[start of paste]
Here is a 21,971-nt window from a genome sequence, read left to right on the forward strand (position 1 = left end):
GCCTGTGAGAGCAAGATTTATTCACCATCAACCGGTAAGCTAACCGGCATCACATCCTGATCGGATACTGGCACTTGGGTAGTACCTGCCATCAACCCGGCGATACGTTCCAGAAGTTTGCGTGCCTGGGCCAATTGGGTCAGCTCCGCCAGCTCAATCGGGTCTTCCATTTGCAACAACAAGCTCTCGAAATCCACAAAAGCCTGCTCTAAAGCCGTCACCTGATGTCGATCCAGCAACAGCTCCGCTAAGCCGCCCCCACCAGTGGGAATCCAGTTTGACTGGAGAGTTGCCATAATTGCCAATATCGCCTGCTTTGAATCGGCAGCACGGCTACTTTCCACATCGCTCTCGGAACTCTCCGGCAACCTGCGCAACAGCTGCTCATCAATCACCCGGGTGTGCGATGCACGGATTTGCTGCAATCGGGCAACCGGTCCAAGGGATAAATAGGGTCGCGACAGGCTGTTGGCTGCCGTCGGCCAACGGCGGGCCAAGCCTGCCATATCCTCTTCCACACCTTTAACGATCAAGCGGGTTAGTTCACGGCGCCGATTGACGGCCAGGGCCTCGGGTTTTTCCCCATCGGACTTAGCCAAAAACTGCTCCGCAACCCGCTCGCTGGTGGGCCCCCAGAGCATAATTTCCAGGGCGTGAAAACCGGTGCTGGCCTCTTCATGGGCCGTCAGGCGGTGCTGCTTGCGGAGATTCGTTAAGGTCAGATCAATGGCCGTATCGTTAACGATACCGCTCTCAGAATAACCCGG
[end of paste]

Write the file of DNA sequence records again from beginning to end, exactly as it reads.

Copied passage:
Here is a 21,971-nt window from a genome sequence, read left to right on the forward strand (position 1 = left end):
GCCTGTGAGAGCAAGATTTATTCACCATCAACCGGTAAGCTAACCGGCATCACATCCTGATCGGATACTGGCACTTGGGTAGTACCTGCCATCAACCCGGCGATACGTTCCAGAAGTTTGCGTGCCTGGGCCAATTGGGTCAGCTCCGCCAGCTCAATCGGGTCTTCCATTTGCAACAACAAGCTCTCGAAATCCACAAAAGCCTGCTCTAAAGCCGTCACCTGATGTCGATCCAGCAACAGCTCCGCTAAGCCGCCCCCACCAGTGGGAATCCAGTTTGACTGGAGAGTTGCCATAATTGCCAATATCGCCTGCTTTGAATCGGCAGCACGGCTACTTTCCACATCGCTCTCGGAACTCTCCGGCAACCTGCGCAACAGCTGCTCATCAATCACCCGGGTGTGCGATGCACGGATTTGCTGCAATCGGGCAACCGGTCCAAGGGATAAATAGGGTCGCGACAGGCTGTTGGCTGCCGTCGGCCAACGGCGGGCCAAGCCTGCCATATCCTCTTCCACACCTTTAACGATCAAGCGGGTTAGTTCACGGCGCCGATTGACGGCCAGGGCCTCGGGTTTTTCCCCATCGGACTTAGCCAAAAACTGCTCCGCAACCCGCTCGCTGGTGGGCCCCCAGAGCATAATTTCCAGGGCGTGAAAACCGGTGCTGGCCTCTTCATGGGCCGTCAGGCGGTGCTGCTTGCGGAGATTCGTTAAGGTCAGATCAATGGCCGTATCGTTAACGATACCGCTCTCAGAATAACCCGG